It has been over a year since I made the move to the Virgin Islands. So I don't think you can call me an Island Virgin anymore... HA. My time here has felt like a whirlwind, literally. There were hurricanes... Big ones.
I still feel that I am only scratching the surface of acclimating to this new way of life and I've just been sitting here looking at the cursor blinking, trying to figure out what the hell to say.
I did not just move to another place geographically, it was also about breaking out of my comfort zone, figuratively. The levels of fear and excitement are usually pretty equal and some days one outweighs the other. Today excitement is winning.
These are a few things I have learned, in no particular order.
Be true to you.
At the beginning, I wanted to be friends with everyone. I actually think that it was more about just wanting everyone to like ME. I learned that trying to achieve this turns you into a chameleon puppet, letting everyone else dictate your personality. F that. I like the saying, “If everybody likes you, you are doing it wrong.” Because not everyone everywhere is going to like you. That's just life. People are going to talk about you no matter how hard you try to be the awesome, super sweet new girl in town. So, you might as well cut the people-pleasing bullshit and just be yourself. Then, and only then, will you find your true tribe. This one took me a while, but I am finally starting to get it. And I LOVE the people (and animals) that now comprise Tribe Linz.
I like doing manual labor in the boiling hot sun! I guess I never had to do anything like this back home. But, here that type of work is plentiful, especially after a hurricane. It was awesome. Putting on my Timberlands in the morning and dragging heavy limbs and tree stumps away from the house. Getting dirty and messy. Feeling all the cuts and bruises on my hands and arms and legs. It is good, hard, honest work, and it does something magical to the soul.
I am SO grateful for everything I have. The list is endless.
I don’t think I ever thought much about the value of money because I grew up pretty fortunate and then once I became an “adult” with a “real job,” I always maintained a stable and steady income.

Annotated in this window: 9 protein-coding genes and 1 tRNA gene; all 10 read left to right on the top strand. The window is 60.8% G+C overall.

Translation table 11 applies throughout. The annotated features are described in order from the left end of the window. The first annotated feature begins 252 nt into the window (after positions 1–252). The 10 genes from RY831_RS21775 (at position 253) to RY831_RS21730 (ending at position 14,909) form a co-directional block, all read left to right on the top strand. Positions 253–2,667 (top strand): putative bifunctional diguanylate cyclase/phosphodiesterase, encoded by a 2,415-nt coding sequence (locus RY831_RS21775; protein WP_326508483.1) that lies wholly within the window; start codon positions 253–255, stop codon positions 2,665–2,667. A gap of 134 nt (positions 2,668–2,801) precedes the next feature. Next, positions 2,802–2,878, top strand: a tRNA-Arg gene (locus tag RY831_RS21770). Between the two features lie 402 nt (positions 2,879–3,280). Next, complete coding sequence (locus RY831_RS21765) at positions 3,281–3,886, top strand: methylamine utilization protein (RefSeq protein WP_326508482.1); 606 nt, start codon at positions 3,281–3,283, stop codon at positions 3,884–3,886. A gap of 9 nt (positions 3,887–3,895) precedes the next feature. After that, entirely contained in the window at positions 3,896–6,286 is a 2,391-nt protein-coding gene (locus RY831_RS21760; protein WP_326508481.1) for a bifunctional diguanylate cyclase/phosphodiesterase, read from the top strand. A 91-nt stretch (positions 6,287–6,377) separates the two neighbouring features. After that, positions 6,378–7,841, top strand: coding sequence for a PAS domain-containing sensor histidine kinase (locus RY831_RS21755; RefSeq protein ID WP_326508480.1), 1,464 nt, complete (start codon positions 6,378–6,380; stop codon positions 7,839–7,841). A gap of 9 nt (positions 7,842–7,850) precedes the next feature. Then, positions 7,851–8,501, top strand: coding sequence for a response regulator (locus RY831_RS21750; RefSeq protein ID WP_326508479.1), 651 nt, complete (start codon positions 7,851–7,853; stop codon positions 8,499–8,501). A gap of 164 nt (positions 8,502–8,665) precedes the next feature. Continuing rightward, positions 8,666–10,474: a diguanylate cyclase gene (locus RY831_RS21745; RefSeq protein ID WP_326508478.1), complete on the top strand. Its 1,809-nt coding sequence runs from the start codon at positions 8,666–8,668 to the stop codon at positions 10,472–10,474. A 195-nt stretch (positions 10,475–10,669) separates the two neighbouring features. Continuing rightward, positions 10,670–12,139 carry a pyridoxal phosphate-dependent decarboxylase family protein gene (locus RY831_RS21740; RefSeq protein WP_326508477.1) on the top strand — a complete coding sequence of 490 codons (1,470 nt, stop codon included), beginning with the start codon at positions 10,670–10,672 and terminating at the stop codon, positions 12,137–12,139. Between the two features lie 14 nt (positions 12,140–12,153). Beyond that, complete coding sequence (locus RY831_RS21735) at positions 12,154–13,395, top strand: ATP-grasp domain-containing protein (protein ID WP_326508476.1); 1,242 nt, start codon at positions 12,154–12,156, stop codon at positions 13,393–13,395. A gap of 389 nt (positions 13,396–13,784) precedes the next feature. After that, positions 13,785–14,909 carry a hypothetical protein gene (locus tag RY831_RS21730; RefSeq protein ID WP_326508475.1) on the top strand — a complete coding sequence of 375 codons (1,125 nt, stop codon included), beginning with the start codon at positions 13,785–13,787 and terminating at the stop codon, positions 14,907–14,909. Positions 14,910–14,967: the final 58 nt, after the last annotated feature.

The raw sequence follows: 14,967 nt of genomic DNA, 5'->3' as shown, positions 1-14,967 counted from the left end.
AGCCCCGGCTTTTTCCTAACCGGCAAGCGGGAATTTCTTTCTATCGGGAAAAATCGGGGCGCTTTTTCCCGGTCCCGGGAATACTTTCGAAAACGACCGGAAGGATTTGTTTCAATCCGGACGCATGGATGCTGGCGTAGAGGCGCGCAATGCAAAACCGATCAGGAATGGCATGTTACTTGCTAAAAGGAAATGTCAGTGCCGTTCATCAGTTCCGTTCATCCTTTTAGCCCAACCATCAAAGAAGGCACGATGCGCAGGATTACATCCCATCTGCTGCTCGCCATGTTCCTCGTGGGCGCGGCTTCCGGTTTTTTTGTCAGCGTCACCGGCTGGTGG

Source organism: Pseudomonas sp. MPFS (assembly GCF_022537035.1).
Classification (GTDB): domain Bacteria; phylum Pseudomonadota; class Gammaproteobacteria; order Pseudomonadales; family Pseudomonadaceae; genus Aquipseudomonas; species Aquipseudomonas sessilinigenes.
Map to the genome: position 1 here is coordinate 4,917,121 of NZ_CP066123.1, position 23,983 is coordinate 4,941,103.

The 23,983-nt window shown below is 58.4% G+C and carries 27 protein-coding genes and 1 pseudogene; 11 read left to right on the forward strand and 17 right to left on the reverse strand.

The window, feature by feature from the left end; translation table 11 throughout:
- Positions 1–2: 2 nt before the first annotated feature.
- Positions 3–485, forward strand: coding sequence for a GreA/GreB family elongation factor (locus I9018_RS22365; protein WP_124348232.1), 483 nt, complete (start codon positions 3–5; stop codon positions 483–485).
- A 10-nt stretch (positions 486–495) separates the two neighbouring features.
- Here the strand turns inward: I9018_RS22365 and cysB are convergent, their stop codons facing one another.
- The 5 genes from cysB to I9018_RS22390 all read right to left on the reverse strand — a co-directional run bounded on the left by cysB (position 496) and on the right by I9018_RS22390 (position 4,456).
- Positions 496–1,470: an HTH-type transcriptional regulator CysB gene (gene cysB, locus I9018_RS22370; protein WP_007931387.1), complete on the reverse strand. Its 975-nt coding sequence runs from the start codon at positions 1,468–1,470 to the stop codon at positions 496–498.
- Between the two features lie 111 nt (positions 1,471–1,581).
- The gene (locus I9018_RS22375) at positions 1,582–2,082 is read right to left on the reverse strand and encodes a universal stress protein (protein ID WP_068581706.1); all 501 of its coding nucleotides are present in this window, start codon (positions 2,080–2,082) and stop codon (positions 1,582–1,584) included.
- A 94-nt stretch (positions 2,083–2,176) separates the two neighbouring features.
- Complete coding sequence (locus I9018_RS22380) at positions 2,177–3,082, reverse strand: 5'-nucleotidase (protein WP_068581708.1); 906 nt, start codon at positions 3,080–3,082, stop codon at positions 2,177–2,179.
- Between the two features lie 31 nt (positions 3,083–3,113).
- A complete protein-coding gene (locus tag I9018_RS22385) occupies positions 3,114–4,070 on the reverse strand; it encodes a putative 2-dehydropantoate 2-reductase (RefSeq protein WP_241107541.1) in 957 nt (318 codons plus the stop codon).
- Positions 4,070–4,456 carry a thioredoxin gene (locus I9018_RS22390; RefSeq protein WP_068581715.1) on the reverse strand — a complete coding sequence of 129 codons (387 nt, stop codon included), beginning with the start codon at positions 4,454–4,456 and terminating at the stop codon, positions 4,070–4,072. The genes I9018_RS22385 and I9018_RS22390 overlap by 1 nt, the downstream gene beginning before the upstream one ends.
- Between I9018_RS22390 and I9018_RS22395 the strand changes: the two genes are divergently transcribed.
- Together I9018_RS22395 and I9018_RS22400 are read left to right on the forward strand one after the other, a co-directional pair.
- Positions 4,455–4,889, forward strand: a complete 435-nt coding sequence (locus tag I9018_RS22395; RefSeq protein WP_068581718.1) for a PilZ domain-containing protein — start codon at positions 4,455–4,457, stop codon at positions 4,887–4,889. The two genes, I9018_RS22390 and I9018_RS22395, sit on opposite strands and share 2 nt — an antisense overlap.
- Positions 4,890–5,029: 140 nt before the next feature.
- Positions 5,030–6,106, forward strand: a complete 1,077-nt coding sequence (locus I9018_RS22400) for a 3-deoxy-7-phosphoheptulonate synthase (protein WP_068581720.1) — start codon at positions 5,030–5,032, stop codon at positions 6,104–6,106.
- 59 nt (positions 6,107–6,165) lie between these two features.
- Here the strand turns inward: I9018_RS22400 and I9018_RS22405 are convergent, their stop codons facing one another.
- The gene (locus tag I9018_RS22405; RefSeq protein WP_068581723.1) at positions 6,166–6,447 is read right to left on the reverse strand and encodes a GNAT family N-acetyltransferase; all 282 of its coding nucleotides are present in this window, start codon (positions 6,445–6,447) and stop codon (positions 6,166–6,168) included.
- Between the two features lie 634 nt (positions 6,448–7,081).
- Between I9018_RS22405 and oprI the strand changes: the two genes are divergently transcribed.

THEN, I moved to an island all like, "I don't even care about money! I just want to be free!"
Well, that sounds good in theory, but it is not realistic. I will tell you that it is a very humbling experience having your card declined when you are just trying to buy almond milk, one cucumber, and Jello. (This is a true story.)
I guess what I am trying to say is that it is really helpful to have money and I have a newfound respect for it.
I am and we (anyone reading this) are so so so lucky – for the things we have, our education, our quality of life, food on the table, etc. I know it sounds obvious and we hear it all the time, but I am reminded of it here every day.
Don’t worry about me though, I will figure out how to buy those cucumbers. I have a part-time job now and things are on the up-and-up.
I miss Chipotle.
That’s really all I have to say about that one, thanks.
I. love. animals.
I know a lot of people do, but I have never felt more connected to nature than I do here. On a spiritual level. Next time you see an animal, say hi to them, pet them, talk to them. Send love to every creature you come across, large or small. This is a picture of the horse that lives around the corner from me and I love her SO much that it hurts. Her name, according to me, is Prudence.
In your life, people will come and go.